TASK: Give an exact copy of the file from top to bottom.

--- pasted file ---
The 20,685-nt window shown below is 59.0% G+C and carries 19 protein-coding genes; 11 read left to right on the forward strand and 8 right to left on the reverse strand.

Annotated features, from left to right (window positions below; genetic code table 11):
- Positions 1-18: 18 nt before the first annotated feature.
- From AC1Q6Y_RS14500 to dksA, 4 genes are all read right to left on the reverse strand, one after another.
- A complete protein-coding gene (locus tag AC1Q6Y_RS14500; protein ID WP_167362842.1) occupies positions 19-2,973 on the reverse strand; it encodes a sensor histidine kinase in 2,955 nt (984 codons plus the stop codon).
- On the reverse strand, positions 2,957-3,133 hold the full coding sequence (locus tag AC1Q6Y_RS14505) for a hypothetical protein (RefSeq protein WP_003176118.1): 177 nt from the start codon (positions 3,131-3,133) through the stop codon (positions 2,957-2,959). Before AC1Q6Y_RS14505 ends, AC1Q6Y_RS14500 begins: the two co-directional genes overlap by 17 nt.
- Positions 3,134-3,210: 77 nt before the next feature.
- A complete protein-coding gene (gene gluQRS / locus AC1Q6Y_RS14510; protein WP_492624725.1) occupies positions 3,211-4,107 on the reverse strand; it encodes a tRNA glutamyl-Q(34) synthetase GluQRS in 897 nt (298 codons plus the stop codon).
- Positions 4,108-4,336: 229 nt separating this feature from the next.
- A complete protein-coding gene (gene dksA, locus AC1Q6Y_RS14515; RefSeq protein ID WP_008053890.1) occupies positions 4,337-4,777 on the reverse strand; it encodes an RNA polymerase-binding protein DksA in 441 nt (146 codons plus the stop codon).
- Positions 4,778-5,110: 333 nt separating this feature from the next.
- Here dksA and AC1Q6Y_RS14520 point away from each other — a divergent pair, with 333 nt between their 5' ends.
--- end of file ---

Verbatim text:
The 20,685-nt window shown below is 59.0% G+C and carries 19 protein-coding genes; 11 read left to right on the forward strand and 8 right to left on the reverse strand.

Annotated features, from left to right (window positions below; genetic code table 11):
- Positions 1-18: 18 nt before the first annotated feature.
- From AC1Q6Y_RS14500 to dksA, 4 genes are all read right to left on the reverse strand, one after another.
- A complete protein-coding gene (locus tag AC1Q6Y_RS14500; protein ID WP_167362842.1) occupies positions 19-2,973 on the reverse strand; it encodes a sensor histidine kinase in 2,955 nt (984 codons plus the stop codon).
- On the reverse strand, positions 2,957-3,133 hold the full coding sequence (locus tag AC1Q6Y_RS14505) for a hypothetical protein (RefSeq protein WP_003176118.1): 177 nt from the start codon (positions 3,131-3,133) through the stop codon (positions 2,957-2,959). Before AC1Q6Y_RS14505 ends, AC1Q6Y_RS14500 begins: the two co-directional genes overlap by 17 nt.
- Positions 3,134-3,210: 77 nt before the next feature.
- A complete protein-coding gene (gene gluQRS / locus AC1Q6Y_RS14510; protein WP_492624725.1) occupies positions 3,211-4,107 on the reverse strand; it encodes a tRNA glutamyl-Q(34) synthetase GluQRS in 897 nt (298 codons plus the stop codon).
- Positions 4,108-4,336: 229 nt separating this feature from the next.
- A complete protein-coding gene (gene dksA, locus AC1Q6Y_RS14515; RefSeq protein ID WP_008053890.1) occupies positions 4,337-4,777 on the reverse strand; it encodes an RNA polymerase-binding protein DksA in 441 nt (146 codons plus the stop codon).
- Positions 4,778-5,110: 333 nt separating this feature from the next.
- Here dksA and AC1Q6Y_RS14520 point away from each other — a divergent pair, with 333 nt between their 5' ends.